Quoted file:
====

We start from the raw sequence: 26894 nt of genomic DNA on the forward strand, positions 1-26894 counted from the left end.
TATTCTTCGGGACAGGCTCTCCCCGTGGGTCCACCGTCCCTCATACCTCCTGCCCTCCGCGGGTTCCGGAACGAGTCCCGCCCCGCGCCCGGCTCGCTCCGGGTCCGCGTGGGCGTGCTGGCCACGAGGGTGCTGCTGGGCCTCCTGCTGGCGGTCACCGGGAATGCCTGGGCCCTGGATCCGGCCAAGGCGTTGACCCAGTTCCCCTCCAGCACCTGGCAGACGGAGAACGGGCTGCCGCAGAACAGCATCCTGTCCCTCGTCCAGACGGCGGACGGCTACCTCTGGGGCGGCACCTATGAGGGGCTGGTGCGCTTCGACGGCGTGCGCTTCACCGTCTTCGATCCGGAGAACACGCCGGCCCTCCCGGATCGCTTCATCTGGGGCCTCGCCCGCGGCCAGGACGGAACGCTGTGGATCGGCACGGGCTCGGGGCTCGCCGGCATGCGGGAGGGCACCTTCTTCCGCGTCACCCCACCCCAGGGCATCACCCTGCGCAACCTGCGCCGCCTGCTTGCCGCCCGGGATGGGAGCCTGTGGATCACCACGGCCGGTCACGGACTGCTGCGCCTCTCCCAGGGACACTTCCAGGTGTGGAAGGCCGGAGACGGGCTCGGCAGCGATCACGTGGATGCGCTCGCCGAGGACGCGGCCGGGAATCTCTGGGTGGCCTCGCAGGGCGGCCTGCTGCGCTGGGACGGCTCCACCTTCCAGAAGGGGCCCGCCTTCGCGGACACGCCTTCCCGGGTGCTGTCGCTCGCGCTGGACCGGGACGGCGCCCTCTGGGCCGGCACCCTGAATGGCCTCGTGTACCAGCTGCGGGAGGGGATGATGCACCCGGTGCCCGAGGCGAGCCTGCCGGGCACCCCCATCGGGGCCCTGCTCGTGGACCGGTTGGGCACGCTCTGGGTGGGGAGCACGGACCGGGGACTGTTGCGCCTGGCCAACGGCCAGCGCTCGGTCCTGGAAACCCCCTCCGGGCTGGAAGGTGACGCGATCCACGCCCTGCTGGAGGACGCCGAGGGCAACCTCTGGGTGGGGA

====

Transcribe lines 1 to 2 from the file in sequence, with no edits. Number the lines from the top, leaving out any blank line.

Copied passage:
We start from the raw sequence: 26894 nt of genomic DNA on the forward strand, positions 1-26894 counted from the left end.
TATTCTTCGGGACAGGCTCTCCCCGTGGGTCCACCGTCCCTCATACCTCCTGCCCTCCGCGGGTTCCGGAACGAGTCCCGCCCCGCGCCCGGCTCGCTCCGGGTCCGCGTGGGCGTGCTGGCCACGAGGGTGCTGCTGGGCCTCCTGCTGGCGGTCACCGGGAATGCCTGGGCCCTGGATCCGGCCAAGGCGTTGACCCAGTTCCCCTCCAGCACCTGGCAGACGGAGAACGGGCTGCCGCAGAACAGCATCCTGTCCCTCGTCCAGACGGCGGACGGCTACCTCTGGGGCGGCACCTATGAGGGGCTGGTGCGCTTCGACGGCGTGCGCTTCACCGTCTTCGATCCGGAGAACACGCCGGCCCTCCCGGATCGCTTCATCTGGGGCCTCGCCCGCGGCCAGGACGGAACGCTGTGGATCGGCACGGGCTCGGGGCTCGCCGGCATGCGGGAGGGCACCTTCTTCCGCGTCACCCCACCCCAGGGCATCACCCTGCGCAACCTGCGCCGCCTGCTTGCCGCCCGGGATGGGAGCCTGTGGATCACCACGGCCGGTCACGGACTGCTGCGCCTCTCCCAGGGACACTTCCAGGTGTGGAAGGCCGGAGACGGGCTCGGCAGCGATCACGTGGATGCGCTCGCCGAGGACGCGGCCGGGAATCTCTGGGTGGCCTCGCAGGGCGGCCTGCTGCGCTGGGACGGCTCCACCTTCCAGAAGGGGCCCGCCTTCGCGGACACGCCTTCCCGGGTGCTGTCGCTCGCGCTGGACCGGGACGGCGCCCTCTGGGCCGGCACCCTGAATGGCCTCGTGTACCAGCTGCGGGAGGGGATGATGCACCCGGTGCCCGAGGCGAGCCTGCCGGGCACCCCCATCGGGGCCCTGCTCGTGGACCGGTTGGGCACGCTCTGGGTGGGGAGCACGGACCGGGGACTGTTGCGCCTGGCCAACGGCCAGCGCTCGGTCCTGGAAACCCCCTCCGGGCTGGAAGGTGACGCGATCCACGCCCTGCTGGAGGACGCCGAGGGCAACCTCTGGGTGGGGA